A year ago, the suspected rift between the established — Siakam, Fred VanVleet and to a lesser degree Thad Young — with the still ascending group that includes Barnes was problematic.
But on Sunday it was Siakam positively gushing about the camp Barnes just went through and the positive changes he has seen in Year 3 for the former rookie of the year, while Barnes returned the kind words in similar fashion pointing to a relationship that benefits both players.
“I think for me, I just like his approach to the game,” Siakam said of Barnes this fall. “He’s coming in every single day. I see him in practice, like he just has the same focus. I can see him just working hard. And you can tell in his eyes, like, he wants the opportunity to continue to get better. And I like how aggressive he is, having fun out there playing basketball.”
Barnes, who followed Siakam to the courtside microphones that await a few players and the head coach following every practice, reiterated his respect for Siakam’s game, but took it further than that, too.
“I think I said it my first year: Pascal is my favourite player, just seeing what he does on the floor, being able to score the ball at an extremely high rate,” Barnes said. “He hits me a lot on those dunker passes when teams double him. Pascal, he can do it all out there on the floor, rebound, push it in transition, being able to score in transition, spin moves.”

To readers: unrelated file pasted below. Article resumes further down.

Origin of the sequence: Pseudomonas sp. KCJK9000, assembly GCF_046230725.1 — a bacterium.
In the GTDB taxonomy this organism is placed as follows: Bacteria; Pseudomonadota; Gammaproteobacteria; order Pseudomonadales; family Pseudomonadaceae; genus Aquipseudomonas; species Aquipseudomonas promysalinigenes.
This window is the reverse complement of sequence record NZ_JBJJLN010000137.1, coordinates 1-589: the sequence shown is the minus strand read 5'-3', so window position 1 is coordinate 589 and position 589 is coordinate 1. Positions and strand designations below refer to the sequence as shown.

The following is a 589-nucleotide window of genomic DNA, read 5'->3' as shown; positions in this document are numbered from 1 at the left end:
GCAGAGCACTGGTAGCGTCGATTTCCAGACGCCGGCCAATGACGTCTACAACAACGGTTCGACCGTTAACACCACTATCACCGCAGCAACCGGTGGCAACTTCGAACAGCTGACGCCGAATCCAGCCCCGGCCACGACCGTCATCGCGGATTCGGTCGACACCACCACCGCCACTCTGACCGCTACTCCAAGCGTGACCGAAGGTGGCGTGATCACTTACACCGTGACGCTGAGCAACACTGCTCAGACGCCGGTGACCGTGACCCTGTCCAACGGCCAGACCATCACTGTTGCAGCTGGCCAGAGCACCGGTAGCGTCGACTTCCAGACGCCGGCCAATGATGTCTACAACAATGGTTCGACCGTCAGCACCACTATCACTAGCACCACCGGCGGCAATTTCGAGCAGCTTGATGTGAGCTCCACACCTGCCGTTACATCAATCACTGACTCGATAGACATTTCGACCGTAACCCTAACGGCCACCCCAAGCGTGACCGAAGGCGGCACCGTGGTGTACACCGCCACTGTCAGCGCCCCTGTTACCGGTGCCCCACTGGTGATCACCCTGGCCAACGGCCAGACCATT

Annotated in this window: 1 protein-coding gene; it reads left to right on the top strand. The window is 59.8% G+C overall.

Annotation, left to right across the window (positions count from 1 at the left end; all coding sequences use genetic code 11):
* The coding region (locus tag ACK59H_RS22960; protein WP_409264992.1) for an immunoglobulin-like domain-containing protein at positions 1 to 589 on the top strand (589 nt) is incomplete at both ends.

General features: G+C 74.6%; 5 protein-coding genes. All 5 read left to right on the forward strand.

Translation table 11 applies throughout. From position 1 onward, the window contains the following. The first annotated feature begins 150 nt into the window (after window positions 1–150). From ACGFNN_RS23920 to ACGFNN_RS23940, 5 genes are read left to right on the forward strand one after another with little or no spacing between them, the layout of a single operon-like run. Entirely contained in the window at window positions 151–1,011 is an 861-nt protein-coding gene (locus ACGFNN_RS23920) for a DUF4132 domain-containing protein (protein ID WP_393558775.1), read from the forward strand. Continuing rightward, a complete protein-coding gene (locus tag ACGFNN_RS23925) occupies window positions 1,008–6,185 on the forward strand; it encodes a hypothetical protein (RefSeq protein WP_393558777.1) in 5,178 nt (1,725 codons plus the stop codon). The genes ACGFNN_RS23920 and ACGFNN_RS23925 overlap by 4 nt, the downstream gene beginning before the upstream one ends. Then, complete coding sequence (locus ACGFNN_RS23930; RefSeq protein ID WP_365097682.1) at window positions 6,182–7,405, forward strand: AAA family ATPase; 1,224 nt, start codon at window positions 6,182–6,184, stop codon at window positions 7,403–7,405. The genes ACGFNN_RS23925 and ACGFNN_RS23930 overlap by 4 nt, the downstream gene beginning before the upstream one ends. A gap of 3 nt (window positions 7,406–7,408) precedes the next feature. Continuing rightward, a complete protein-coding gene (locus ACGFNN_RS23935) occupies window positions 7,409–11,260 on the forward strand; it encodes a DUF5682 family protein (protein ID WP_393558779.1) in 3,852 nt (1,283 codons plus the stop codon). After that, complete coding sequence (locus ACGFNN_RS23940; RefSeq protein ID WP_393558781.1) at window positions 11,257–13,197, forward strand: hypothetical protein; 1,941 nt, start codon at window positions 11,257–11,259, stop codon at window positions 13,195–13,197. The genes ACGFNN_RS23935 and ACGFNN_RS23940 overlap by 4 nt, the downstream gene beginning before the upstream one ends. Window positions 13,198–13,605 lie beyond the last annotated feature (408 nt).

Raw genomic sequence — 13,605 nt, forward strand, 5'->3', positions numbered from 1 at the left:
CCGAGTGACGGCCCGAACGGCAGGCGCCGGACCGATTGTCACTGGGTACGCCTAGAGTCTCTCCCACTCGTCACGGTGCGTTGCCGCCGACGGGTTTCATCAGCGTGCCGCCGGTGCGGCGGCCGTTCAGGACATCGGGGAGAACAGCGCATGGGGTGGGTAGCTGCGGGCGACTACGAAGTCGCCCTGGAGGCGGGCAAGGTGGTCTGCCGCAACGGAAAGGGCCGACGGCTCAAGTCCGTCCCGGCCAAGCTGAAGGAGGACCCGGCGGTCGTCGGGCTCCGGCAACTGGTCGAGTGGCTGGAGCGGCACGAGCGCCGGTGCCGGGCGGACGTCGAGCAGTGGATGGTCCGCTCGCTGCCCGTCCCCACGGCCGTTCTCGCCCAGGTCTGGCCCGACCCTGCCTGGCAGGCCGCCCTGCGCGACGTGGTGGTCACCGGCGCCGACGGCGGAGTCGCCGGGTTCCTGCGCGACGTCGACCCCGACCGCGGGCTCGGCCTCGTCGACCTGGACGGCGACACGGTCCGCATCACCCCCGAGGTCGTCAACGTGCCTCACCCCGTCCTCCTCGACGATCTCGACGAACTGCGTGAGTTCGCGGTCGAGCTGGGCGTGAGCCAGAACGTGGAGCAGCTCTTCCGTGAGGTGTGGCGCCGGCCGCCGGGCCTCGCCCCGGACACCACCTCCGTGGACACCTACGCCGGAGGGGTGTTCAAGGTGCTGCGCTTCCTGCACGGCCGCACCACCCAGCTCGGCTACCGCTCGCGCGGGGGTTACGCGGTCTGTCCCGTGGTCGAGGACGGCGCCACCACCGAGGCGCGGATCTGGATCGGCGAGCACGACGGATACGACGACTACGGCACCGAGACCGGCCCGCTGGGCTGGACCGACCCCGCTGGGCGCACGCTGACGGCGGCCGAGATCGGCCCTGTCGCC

Whatever fences that require fixing on this team stemming from last year, getting those two players in lockstep has to be right at the top of the list.
But all of those things are good early signs.
Rajakovic, who is at the very centre of resetting the Raptors’ identity, likes the early indications he’s seeing.
“We have a great team chemistry,” Rajakovic said. “Our guys just enjoy being around each other. I think that being seven days in Vancouver, being around each other, was very, very important for us. We had a great team dinner over there with the guys. We had a bunch of laughs. And I think those moments are very important. But for now, our guys (are) doing a really good job with that.”
If memory serves, similar sentiments were said early on a year ago before things went the other way. So yes, maintaining this positive chemistry within the team dynamic is going to be crucial because nobody wants a repeat of last season.
BARNES ‘FEELS GOOD’ AFTER TWEAKING ANKLE
Fear not, Barnes seems no worse for wear.
Some pain in his foot following an awkward landing in Friday’s final pre-season game had the team faithful and Barnes himself a little scared, but those concerns appear to have been premature.
Barnes was a full participant in practice on Sunday, three days in advance of the season opener on Wednesday at home against Minnesota.
“Feels good,” Barnes said of the foot. “Just a little tweak.”
But he admitted he wasn’t so sure in the moment.
“It was hurting a lot,” he said. “Whenever I get like a little ankle tweak, I get really scared. You know, I’ve had some of those in my … past. So just being cautious about it. That was just the main thing.”